TV Review: ‘Sherlock’
With “Sherlock” already a huge hit in the U.K., one needn’t be a master sleuth to foresee good things for its third season: Both Benedict Cumberbatch and Martin Freeman are coming off major film roles, and PBS – in a very commercial-network-type move – is using mega-hit “Downton Abbey” as a springboard to launch the three-90-minute-movie season (at 9:58 p.m., no less). But mostly, the show deserves to do well because it’s so bloody good – smart, whimsical and occasionally laugh-out-loud funny, finding fresh, distinctive avenues into this venerable character, even with multiple incarnations currently in circulation.
There’s even a breezy quality to these episodes that creators Mark Gatiss and Steven Moffat have earned through their good works in the earlier chapters, which brought Cumberbatch’s Sherlock Holmes into the 21st century – complete with Twitter and texting – along with familiar trappings from the mythology, including a very different Moriarty.
Holmes’ brush with that villain – and his apparent death at season two’s close – dominate the third-season premiere, especially since Dr. Watson (Freeman) has spent the past two years grieving over it. Fortunately, he’s also acquired a plucky fiancee (“Mr. Selfridge’s” Amanda Abbington), who proves surprisingly nimble at handling Holmes’ self-absorbed intrusion into their relationship.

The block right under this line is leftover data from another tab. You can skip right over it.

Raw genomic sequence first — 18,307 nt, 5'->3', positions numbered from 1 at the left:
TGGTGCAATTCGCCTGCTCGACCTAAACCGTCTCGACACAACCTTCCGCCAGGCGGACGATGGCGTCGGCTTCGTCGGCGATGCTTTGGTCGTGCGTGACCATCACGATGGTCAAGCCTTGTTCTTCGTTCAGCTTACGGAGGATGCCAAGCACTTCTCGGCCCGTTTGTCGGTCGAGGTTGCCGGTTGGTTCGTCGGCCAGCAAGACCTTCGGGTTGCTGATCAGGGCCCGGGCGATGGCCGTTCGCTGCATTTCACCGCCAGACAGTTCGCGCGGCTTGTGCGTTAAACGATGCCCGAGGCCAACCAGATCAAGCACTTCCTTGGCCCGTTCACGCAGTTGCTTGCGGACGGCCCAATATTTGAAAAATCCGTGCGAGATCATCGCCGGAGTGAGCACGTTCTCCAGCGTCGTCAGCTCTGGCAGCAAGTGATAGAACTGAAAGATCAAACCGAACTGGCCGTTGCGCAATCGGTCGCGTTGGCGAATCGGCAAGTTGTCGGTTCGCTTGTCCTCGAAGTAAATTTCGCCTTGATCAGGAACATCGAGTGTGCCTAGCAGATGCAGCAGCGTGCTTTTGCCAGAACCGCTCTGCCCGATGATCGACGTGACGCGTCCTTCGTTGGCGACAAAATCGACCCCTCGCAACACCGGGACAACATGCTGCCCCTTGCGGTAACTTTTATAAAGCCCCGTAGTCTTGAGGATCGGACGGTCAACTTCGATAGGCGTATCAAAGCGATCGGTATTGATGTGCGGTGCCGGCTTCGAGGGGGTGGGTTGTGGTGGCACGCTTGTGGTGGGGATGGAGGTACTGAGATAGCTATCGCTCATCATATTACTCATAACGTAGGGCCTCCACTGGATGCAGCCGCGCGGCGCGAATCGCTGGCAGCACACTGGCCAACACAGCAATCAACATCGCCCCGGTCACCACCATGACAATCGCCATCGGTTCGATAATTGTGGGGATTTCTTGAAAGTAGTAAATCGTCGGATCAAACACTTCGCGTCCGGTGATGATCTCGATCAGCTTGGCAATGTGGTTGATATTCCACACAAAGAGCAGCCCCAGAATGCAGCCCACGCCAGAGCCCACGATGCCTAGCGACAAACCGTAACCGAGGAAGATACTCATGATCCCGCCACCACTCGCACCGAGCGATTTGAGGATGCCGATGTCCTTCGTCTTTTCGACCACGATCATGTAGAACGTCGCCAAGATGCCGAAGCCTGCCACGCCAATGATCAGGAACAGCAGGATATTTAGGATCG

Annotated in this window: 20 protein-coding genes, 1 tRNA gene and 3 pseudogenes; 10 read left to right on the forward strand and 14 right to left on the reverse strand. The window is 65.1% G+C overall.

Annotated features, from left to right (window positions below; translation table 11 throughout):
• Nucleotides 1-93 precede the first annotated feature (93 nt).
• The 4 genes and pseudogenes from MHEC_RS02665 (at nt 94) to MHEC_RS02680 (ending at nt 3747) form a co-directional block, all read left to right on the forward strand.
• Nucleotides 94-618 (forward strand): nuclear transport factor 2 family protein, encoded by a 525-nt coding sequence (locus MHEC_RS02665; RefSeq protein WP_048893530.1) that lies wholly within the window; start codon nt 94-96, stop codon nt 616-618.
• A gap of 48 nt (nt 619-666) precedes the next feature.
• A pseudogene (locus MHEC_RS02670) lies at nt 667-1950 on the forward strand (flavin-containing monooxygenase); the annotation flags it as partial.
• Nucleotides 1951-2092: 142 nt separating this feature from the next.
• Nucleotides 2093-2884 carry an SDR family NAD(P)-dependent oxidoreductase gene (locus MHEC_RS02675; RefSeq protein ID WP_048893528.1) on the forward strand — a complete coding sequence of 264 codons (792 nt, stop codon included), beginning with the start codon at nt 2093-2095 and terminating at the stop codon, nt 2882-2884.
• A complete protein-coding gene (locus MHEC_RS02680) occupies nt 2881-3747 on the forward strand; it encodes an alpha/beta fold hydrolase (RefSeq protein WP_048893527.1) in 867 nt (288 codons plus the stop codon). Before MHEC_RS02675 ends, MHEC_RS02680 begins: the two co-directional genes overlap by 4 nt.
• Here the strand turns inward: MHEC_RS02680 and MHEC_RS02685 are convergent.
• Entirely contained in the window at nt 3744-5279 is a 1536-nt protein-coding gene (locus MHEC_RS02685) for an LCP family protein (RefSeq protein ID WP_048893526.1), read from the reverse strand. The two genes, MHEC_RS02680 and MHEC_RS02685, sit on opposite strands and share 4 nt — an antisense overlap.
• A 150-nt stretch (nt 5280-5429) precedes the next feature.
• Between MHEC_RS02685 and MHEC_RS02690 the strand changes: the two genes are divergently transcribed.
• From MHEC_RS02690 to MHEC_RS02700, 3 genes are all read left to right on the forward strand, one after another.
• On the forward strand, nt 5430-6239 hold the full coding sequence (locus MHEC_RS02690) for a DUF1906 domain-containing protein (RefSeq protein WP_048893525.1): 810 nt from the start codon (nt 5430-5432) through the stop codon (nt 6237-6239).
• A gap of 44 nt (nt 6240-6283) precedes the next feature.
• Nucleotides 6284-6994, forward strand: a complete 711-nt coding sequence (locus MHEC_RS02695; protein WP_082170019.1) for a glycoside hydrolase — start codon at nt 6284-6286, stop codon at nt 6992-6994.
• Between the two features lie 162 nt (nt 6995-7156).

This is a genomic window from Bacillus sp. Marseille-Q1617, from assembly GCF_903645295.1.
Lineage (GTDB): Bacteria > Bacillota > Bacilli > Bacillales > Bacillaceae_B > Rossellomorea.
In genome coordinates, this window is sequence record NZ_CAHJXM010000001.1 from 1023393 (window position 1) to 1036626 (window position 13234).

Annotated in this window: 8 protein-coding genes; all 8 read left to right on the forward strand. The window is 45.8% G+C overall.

Without giving too much away, the opener contains hilarious theories about the means of Holmes’ faked death, as well as an arcane plot explaining why he had to disappear, involving brother Mycroft (played by Gatiss). The second installment, meanwhile, answers the burning question of what would happen if Holmes had to sniff around a crime scene while blind stinking drunk.
In this age of “CSI,” it’s no small feat to contemporize Holmes and still make his acute intellect a modern marvel, as well as juggle the we’re-not-gay, not-that-there’s-anything-wrong-with-that relationship with Watson. “Sherlock” deftly straddles a line somewhere between Billy Wilder’s “The Private Life of Sherlock Holmes,” with Robert Stephens (a film Gatiss not surprisingly has cited as an influence), and the asexual nature of the brilliant Sheldon in “The Big Bang Theory.”
It all works thanks heavily to the chemistry between Cumberbatch and Freeman, which alternates between wide-eyed wonder and exasperation to the point of the good doctor calling his pal a “dickhead” and a “cock.”
PBS, meanwhile, finds itself in a position that’s rare for public television – with a hit any network would envy, and the opportunity to build on that success, pretty impressively, without selling out the “Masterpiece” brand.
Granted, “Sherlock” is only a limited affair, but for three successive Sundays with it and “Downton” on the case, there’s nothing sleepy or stuffy about public television.